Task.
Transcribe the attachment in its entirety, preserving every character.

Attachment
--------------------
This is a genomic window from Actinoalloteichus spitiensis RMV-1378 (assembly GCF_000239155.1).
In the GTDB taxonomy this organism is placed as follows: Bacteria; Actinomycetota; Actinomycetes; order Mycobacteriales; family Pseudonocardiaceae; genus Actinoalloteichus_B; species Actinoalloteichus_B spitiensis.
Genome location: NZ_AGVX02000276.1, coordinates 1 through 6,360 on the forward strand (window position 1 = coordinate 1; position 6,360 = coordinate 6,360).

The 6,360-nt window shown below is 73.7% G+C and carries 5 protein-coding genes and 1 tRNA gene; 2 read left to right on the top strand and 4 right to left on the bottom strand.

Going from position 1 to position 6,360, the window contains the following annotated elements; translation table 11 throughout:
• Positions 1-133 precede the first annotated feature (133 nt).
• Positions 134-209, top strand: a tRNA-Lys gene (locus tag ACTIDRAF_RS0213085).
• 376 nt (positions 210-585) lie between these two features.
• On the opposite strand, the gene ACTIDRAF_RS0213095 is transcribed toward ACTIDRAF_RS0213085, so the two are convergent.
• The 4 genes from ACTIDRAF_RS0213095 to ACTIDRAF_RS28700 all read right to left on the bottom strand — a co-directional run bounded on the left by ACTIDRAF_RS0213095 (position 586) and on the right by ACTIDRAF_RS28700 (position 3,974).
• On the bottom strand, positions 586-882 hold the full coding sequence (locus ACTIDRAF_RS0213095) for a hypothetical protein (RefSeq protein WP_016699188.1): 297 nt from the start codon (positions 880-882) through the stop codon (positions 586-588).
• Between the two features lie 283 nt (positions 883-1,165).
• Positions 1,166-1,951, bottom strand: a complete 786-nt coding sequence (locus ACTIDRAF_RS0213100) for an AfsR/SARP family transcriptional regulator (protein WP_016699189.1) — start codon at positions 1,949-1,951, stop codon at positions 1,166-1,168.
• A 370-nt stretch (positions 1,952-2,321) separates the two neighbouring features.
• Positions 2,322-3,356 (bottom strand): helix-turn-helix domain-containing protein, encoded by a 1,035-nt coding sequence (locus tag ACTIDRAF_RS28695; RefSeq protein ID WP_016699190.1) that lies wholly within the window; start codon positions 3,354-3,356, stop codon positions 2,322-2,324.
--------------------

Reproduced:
This is a genomic window from Actinoalloteichus spitiensis RMV-1378 (assembly GCF_000239155.1).
In the GTDB taxonomy this organism is placed as follows: Bacteria; Actinomycetota; Actinomycetes; order Mycobacteriales; family Pseudonocardiaceae; genus Actinoalloteichus_B; species Actinoalloteichus_B spitiensis.
Genome location: NZ_AGVX02000276.1, coordinates 1 through 6,360 on the forward strand (window position 1 = coordinate 1; position 6,360 = coordinate 6,360).

The 6,360-nt window shown below is 73.7% G+C and carries 5 protein-coding genes and 1 tRNA gene; 2 read left to right on the top strand and 4 right to left on the bottom strand.

Going from position 1 to position 6,360, the window contains the following annotated elements; translation table 11 throughout:
• Positions 1-133 precede the first annotated feature (133 nt).
• Positions 134-209, top strand: a tRNA-Lys gene (locus tag ACTIDRAF_RS0213085).
• 376 nt (positions 210-585) lie between these two features.
• On the opposite strand, the gene ACTIDRAF_RS0213095 is transcribed toward ACTIDRAF_RS0213085, so the two are convergent.
• The 4 genes from ACTIDRAF_RS0213095 to ACTIDRAF_RS28700 all read right to left on the bottom strand — a co-directional run bounded on the left by ACTIDRAF_RS0213095 (position 586) and on the right by ACTIDRAF_RS28700 (position 3,974).
• On the bottom strand, positions 586-882 hold the full coding sequence (locus ACTIDRAF_RS0213095) for a hypothetical protein (RefSeq protein WP_016699188.1): 297 nt from the start codon (positions 880-882) through the stop codon (positions 586-588).
• Between the two features lie 283 nt (positions 883-1,165).
• Positions 1,166-1,951, bottom strand: a complete 786-nt coding sequence (locus ACTIDRAF_RS0213100) for an AfsR/SARP family transcriptional regulator (protein WP_016699189.1) — start codon at positions 1,949-1,951, stop codon at positions 1,166-1,168.
• A 370-nt stretch (positions 1,952-2,321) separates the two neighbouring features.
• Positions 2,322-3,356 (bottom strand): helix-turn-helix domain-containing protein, encoded by a 1,035-nt coding sequence (locus tag ACTIDRAF_RS28695; RefSeq protein ID WP_016699190.1) that lies wholly within the window; start codon positions 3,354-3,356, stop codon positions 2,322-2,324.